“E-cigarette or Vaping Use-Associated Lung Injury (EVALI),” American Lung Association, 2020; https://www.lung.org/lung-health-diseases/lung-disease-lookup/evali, last accessed September 17, 2020.
Wolf, M. and Rock, L., “EVALI: New information on vaping-induced lung injury,” Harvard Medical School, April 4, 2020; https://www.health.harvard.edu/blog/evali-new-information-on-vaping-induced-lung-injury-2020040319359, last accessed September 17, 2020.
“Vaping linked to risk of covid-19 in teens and young adults, a study suggests,” The Washington Post, August 18, 2020; https://www.washingtonpost.com/health/vaping-linked-to-risk-of-covid-19-in-teens-and-young-adults-a-study-suggests/2020/08/13/76d552e2-dce2-11ea-809e-b8be57ba616e_story.html, last accessed September 17, 2020.
“Vaping: The Mechanics (infographic),” Government of Canada, August 6, 2019; https://www.canada.ca/en/services/health/publications/healthy-living/vaping-mechanics-infographic.html, last accessed September 17, 2020.
Gaiha, S., et al., “Association Between Youth Smoking, Electronic Cigarette Use, and Coronavirus Disease 2019,” Journal of Adolescent Health, Aug. 2020, 67(4):519-523; https://www.jahonline.org/article/S1054-139X(20)30399-2/fulltext, last accessed September 17, 2020.
“Outbreak of Lung Injury Associated with the Use of E-Cigarette, or Vaping, Products,” Centers for Disease Control and Prevention, February 25, 2020; https://www.cdc.gov/tobacco/basic_information/e-cigarettes/severe-lung-disease.html#key-facts, last accessed September 17, 2020.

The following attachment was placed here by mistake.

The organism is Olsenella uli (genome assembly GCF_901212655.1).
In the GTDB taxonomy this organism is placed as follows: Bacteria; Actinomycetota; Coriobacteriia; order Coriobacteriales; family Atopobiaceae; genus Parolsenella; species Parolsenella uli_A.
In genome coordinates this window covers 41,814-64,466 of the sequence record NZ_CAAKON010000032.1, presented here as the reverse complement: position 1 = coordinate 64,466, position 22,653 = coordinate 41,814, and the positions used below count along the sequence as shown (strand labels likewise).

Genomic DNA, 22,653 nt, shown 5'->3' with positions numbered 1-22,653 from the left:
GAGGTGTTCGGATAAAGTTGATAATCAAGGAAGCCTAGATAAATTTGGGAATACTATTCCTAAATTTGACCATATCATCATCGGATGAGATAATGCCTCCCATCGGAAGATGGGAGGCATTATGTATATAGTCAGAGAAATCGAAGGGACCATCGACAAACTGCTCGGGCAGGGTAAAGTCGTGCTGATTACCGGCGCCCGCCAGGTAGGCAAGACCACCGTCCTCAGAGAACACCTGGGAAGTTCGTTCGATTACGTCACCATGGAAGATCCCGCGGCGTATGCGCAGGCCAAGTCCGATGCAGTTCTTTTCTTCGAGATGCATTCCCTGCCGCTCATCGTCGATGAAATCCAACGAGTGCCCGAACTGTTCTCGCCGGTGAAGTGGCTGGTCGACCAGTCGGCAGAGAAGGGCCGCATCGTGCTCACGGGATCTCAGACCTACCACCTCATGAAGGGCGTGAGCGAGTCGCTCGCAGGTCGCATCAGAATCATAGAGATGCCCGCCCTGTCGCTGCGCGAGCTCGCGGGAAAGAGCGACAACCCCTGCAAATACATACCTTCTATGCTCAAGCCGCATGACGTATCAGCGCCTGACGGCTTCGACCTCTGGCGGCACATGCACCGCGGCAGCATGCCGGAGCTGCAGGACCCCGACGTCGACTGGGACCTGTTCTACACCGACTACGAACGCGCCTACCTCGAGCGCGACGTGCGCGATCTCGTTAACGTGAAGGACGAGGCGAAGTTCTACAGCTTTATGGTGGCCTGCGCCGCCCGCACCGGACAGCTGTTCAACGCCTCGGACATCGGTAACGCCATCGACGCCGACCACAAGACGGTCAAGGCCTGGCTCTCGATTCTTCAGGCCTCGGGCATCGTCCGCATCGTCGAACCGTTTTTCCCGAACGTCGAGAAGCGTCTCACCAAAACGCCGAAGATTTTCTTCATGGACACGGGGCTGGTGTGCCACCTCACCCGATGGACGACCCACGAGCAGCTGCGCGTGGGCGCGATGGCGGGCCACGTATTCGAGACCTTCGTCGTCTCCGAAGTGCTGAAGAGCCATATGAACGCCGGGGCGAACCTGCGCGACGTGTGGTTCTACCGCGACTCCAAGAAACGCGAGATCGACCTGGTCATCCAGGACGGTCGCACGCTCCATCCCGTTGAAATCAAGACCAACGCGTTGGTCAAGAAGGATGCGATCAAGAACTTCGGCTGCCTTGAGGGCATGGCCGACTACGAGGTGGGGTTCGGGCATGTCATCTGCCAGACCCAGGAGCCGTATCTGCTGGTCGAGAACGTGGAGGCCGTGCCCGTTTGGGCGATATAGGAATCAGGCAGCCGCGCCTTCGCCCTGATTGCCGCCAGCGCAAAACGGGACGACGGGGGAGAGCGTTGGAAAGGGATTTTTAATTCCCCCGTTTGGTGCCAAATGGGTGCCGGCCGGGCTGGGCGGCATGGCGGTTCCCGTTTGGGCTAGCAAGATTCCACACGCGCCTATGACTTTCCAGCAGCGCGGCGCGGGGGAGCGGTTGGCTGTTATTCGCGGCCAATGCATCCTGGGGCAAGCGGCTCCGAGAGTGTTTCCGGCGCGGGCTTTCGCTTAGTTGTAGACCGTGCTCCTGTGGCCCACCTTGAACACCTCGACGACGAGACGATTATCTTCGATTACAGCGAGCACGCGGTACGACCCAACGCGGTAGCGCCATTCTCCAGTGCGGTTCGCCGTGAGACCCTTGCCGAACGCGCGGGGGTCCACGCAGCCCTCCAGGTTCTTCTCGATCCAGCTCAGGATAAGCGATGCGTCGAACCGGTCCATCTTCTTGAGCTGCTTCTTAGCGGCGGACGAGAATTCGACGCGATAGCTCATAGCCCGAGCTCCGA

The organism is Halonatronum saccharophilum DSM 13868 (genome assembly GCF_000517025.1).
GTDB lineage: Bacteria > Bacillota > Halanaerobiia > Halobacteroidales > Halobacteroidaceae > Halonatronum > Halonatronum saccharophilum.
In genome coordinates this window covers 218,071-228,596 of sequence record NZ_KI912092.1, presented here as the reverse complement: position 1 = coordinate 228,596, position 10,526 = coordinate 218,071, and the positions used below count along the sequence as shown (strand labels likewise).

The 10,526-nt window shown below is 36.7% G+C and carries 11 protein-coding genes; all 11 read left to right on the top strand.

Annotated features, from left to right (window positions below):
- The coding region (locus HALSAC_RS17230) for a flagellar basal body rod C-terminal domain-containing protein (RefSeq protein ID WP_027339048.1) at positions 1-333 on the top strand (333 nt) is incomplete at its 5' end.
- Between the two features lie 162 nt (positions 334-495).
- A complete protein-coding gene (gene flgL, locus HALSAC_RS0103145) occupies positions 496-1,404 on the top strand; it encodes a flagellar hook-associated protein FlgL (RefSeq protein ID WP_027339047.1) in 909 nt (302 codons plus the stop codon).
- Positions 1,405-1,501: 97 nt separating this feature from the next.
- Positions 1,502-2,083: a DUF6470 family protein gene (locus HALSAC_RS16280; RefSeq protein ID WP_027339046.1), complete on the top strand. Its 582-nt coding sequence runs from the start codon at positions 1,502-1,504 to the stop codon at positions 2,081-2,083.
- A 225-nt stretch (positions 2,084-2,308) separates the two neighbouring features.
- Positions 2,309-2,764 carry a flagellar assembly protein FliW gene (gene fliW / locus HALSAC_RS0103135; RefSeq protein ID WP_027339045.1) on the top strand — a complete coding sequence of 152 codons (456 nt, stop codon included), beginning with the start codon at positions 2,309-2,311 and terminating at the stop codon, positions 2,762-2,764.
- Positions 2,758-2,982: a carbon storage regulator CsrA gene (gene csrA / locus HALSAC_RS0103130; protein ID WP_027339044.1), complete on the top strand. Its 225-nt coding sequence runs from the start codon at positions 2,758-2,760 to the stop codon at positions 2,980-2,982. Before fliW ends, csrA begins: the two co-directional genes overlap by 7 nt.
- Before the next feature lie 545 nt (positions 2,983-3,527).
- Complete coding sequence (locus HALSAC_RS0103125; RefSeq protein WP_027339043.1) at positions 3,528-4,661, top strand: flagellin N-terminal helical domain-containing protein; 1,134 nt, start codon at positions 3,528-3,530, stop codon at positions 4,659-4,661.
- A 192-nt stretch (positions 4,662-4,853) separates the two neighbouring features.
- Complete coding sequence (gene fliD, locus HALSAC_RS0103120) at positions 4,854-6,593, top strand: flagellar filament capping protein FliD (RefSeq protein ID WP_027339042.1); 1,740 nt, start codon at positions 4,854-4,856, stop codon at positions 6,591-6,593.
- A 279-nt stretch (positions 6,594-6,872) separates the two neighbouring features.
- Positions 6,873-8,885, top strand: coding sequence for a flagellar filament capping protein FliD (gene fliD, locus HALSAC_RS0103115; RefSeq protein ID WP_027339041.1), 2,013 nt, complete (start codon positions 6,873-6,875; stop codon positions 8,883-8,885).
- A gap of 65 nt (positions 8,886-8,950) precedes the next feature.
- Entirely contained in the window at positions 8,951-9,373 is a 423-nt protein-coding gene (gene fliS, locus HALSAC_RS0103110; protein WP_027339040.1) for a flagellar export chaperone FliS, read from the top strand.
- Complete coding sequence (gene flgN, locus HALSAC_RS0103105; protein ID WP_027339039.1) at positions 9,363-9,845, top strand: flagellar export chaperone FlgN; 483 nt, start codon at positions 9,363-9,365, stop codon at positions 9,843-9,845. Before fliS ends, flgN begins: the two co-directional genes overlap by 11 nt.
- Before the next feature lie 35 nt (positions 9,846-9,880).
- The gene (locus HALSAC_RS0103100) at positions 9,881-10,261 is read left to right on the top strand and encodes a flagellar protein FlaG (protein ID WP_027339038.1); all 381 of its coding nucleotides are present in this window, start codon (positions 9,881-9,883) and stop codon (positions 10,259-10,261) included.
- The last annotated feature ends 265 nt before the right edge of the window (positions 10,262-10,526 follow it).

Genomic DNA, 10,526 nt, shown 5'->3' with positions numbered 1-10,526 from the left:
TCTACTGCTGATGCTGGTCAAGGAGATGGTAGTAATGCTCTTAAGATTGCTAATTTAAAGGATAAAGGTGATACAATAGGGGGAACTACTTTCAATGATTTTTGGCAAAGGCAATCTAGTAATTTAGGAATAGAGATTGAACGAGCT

Boudi, F., et al., “Vitamin E Acetate as a Plausible Cause of Acute Vaping-related Illness,” Cureus, Dec. 2019; 11(12): e6350; https://www.ncbi.nlm.nih.gov/pmc/articles/PMC6952050/, last accessed September 17, 2020.
“About Electronic Cigarettes (E-Cigarettes),” Centers for Disease Control and Prevention, September 9, 2020, https://www.cdc.gov/tobacco/basic_information/e-cigarettes/about-e-cigarettes.html, last accessed September 17, 2020.
Broderick, S., “What Does Vaping Do to Your Lungs?” Johns Hopkins Medicine, 2020; https://www.hopkinsmedicine.org/health/wellness-and-prevention/what-does-vaping-do-to-your-lungs, last accessed September 17, 2020.
“How to Quit Vaping,” National Institutes of Health, 2020; https://teen.smokefree.gov/quit-vaping/how-to-quit-vaping, last accessed September 17, 2020.
Sun, L., “Contaminant found in marijuana vaping products linked to deadly lung illnesses, tests show,” The Washington Post, September 6, 2019; https://www.washingtonpost.com/health/2019/09/05/contaminant-found-vaping-products-linked-deadly-lung-illnesses-state-federal-labs-show/, last accessed September 18, 2020.